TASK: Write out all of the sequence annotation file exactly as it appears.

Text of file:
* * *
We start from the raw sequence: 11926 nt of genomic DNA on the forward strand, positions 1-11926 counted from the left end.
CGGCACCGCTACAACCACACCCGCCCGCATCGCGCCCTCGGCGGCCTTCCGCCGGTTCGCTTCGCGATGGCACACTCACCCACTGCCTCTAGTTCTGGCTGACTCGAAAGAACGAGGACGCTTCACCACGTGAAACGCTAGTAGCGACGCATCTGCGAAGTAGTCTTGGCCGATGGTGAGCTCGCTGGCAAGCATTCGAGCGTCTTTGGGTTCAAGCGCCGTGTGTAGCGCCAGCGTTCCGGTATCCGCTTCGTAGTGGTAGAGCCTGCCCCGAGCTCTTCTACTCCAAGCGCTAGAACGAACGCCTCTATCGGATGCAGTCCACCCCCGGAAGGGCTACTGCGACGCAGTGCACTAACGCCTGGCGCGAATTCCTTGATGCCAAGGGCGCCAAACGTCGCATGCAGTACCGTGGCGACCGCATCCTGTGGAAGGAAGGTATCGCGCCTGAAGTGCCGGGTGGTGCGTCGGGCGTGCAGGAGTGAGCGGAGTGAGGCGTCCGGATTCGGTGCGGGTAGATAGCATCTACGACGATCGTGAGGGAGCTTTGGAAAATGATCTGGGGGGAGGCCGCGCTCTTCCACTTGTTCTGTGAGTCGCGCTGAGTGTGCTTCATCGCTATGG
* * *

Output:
We start from the raw sequence: 11926 nt of genomic DNA on the forward strand, positions 1-11926 counted from the left end.
CGGCACCGCTACAACCACACCCGCCCGCATCGCGCCCTCGGCGGCCTTCCGCCGGTTCGCTTCGCGATGGCACACTCACCCACTGCCTCTAGTTCTGGCTGACTCGAAAGAACGAGGACGCTTCACCACGTGAAACGCTAGTAGCGACGCATCTGCGAAGTAGTCTTGGCCGATGGTGAGCTCGCTGGCAAGCATTCGAGCGTCTTTGGGTTCAAGCGCCGTGTGTAGCGCCAGCGTTCCGGTATCCGCTTCGTAGTGGTAGAGCCTGCCCCGAGCTCTTCTACTCCAAGCGCTAGAACGAACGCCTCTATCGGATGCAGTCCACCCCCGGAAGGGCTACTGCGACGCAGTGCACTAACGCCTGGCGCGAATTCCTTGATGCCAAGGGCGCCAAACGTCGCATGCAGTACCGTGGCGACCGCATCCTGTGGAAGGAAGGTATCGCGCCTGAAGTGCCGGGTGGTGCGTCGGGCGTGCAGGAGTGAGCGGAGTGAGGCGTCCGGATTCGGTGCGGGTAGATAGCATCTACGACGATCGTGAGGGAGCTTTGGAAAATGATCTGGGGGGAGGCCGCGCTCTTCCACTTGTTCTGTGAGTCGCGCTGAGTGTGCTTCATCGCTATGG